U.S. Must Maintain Bilateral Relationship with Pakistan
Disengaging with Pakistan comes at too high of a cost
October 28, 2011
Despite legitimate concerns about Pakistan's loyalties, it remains in the United States' national security interest to maintain our bilateral relationship with Pakistan.
The presence of several competing actors in South and Central Asia necessitates ongoing U.S. engagement in the region. As countless entities try to gain a foothold in the region and guide its future, the United States must redouble its efforts to engage with those nations whose interests align with ours.
Certainly, there are legitimate concerns about Pakistan. The revelation that the world's most wanted terrorist, Osama bin Laden, was hiding out in a $1 million compound in Abbottabad shocked many Americans. Adding to concerns is the country's checkered history that includes waging three wars with India, serving as the base of operations for infamous nuclear proliferator Abdul Qadeer (A.Q.) Khan, and colluding with militants.
Pakistan's Directorate for Interservices Intelligence, or ISI, has also been tied to particularly damning acts, including the widely reported murder of Saleem Shahzad, a journalist who was investigating the ties between the ISI and terrorists.
These and other developments beg the question: Why do we continue to engage with the government of Pakistan?
Secretary of State Hillary Clinton answered it best when she said, "Pakistan is a nuclear-armed state sitting at the crossroads of a strategic region. And we have seen the cost of disengaging from this region before."
We have to find a way to maintain a stable and beneficial relationship with Pakistan. But we can't do it in a way where we avoid issues of concern about Pakistan's controversial behavior or pretend it is not important. We cannot ignore the fact that elements within the Pakistan government are aiding and abetting the Taliban and the Haqqani network, based in the Federally Administered Tribal Areas of Pakistan, and providing safe havens for terrorism.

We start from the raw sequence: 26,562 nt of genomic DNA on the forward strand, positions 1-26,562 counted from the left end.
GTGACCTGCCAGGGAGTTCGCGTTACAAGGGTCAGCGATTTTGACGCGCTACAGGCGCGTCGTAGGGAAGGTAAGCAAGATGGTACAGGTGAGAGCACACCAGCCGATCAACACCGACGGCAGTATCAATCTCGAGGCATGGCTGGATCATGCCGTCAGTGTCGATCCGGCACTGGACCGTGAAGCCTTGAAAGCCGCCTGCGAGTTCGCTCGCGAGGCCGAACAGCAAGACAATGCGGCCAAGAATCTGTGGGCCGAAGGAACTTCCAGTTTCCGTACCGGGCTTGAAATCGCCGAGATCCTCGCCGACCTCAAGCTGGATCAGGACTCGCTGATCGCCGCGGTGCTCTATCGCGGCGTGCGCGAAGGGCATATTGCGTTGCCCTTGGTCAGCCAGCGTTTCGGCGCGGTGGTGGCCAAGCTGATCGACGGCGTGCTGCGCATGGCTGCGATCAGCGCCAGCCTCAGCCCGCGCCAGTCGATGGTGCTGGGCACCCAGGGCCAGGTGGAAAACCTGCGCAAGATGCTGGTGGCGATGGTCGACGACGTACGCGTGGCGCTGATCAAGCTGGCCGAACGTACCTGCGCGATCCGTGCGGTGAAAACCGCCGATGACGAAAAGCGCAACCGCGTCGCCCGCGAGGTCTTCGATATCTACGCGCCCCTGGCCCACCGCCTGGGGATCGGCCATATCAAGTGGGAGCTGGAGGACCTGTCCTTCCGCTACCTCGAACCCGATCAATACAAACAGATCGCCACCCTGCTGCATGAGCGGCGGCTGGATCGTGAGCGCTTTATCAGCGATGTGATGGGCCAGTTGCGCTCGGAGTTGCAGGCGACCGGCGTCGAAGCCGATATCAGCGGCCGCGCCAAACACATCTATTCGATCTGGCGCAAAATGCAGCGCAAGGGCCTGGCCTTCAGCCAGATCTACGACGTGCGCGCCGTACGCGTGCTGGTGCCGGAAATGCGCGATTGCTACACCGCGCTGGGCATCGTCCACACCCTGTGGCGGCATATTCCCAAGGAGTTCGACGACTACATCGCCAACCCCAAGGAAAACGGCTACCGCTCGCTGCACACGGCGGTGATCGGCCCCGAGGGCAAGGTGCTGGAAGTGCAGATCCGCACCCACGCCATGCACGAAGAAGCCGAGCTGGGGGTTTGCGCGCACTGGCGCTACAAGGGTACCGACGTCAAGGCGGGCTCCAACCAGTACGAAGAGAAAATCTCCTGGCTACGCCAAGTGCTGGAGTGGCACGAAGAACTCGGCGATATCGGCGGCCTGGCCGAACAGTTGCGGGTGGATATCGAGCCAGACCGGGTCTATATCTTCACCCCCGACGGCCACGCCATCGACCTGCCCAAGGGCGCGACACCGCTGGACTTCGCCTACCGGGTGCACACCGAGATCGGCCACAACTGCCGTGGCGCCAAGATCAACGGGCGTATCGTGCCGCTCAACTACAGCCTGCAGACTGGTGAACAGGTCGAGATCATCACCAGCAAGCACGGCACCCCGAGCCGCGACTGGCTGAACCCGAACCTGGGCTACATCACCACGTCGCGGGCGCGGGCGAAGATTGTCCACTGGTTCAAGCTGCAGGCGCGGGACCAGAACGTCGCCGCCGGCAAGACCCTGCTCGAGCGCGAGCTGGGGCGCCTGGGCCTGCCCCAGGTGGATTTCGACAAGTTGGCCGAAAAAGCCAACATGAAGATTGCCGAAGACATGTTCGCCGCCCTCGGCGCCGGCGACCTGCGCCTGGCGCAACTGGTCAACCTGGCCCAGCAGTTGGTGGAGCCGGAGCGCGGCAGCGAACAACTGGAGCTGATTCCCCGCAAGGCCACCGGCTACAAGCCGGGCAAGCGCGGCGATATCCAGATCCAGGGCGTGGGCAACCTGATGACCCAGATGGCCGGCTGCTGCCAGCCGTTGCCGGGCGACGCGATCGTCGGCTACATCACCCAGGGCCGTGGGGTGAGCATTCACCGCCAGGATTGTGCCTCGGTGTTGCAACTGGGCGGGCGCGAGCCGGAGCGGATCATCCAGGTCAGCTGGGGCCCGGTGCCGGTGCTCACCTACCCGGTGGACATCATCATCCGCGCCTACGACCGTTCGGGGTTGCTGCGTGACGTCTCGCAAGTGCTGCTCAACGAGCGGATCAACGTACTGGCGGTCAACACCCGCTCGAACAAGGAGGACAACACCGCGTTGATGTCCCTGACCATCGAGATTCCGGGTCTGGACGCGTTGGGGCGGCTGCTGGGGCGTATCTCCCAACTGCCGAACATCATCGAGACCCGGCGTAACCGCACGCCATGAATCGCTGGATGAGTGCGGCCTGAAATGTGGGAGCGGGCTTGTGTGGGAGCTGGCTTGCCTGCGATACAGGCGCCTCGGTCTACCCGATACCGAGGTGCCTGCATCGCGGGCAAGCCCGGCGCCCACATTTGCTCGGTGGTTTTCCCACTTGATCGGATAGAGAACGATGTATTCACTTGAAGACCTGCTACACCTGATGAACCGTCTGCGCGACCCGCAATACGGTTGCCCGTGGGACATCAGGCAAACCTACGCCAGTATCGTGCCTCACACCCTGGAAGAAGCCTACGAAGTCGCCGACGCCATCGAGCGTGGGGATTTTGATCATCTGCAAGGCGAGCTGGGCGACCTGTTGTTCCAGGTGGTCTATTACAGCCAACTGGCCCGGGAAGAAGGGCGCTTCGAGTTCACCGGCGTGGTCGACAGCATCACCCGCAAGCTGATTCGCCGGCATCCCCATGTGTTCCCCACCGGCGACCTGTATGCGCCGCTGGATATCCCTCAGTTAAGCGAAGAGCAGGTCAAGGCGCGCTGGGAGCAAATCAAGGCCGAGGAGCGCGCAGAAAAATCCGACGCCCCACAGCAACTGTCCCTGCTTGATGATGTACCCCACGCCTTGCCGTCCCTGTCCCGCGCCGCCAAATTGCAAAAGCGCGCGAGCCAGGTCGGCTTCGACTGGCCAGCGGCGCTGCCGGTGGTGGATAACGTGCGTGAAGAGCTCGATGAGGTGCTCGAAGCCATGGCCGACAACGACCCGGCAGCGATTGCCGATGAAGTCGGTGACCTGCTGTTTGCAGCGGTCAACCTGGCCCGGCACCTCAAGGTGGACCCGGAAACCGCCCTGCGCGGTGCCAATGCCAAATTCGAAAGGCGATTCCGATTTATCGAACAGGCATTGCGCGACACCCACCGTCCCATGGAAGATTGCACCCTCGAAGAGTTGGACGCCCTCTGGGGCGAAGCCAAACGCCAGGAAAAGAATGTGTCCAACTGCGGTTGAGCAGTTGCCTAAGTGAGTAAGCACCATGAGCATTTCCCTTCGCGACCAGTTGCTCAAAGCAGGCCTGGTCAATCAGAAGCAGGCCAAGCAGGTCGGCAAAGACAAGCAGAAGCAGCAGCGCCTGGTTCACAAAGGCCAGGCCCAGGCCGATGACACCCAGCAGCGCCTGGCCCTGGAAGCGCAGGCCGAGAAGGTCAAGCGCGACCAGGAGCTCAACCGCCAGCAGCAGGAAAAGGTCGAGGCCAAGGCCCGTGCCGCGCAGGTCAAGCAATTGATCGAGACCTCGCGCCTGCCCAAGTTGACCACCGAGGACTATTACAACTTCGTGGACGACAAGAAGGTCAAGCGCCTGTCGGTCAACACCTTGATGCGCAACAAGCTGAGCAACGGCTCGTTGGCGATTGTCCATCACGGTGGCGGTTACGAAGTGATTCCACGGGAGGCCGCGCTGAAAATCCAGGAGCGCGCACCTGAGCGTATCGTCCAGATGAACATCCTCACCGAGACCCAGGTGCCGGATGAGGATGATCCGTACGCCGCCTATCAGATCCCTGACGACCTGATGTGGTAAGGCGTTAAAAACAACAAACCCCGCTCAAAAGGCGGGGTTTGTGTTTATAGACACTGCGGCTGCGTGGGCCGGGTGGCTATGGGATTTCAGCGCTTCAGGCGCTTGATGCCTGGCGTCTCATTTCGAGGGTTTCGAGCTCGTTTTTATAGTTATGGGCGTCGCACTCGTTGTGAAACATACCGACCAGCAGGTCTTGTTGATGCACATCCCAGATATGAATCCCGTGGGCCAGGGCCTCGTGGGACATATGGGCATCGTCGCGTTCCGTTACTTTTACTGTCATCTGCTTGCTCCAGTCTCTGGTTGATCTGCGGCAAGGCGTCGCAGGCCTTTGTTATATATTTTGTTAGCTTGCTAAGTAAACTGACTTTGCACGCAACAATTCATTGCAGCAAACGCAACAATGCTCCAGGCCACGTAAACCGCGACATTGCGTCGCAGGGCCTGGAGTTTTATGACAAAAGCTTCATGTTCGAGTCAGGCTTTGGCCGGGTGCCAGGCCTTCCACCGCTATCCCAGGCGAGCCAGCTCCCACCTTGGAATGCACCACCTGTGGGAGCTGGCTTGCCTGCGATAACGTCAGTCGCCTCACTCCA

But we must also be mindful of the domestic audience in this strategic hotspot. Provocative statements from U.S. officials can undermine support for the United States among Pakistani citizens and play into the hands of radical elements there.
Last week, a high-level U.S. delegation traveled to Pakistan and Afghanistan to hammer home the message that harboring terrorists is unacceptable. Secretary Clinton, CIA director Gen. David Petraeus, and Chairman of the Joint Chiefs of Staff Gen. Martin Dempsey lent gravitas to the message that the United States has no patience for terrorist safe havens.
Their visit followed an Afghan/NATO offensive in eastern Afghanistan that captured 200 insurgents. The operation targeted the Haqqani network. And in July, the administration withheld up to $800 million in military assistance to Pakistan in order to re-evaluate the level of cooperation between the United States and Pakistan.
As the United States works to maintain critical relations with this important nuclear power, we must be vocal in citing our concerns, but also make it clear that we understand the importance and strategic nature of our alliance.
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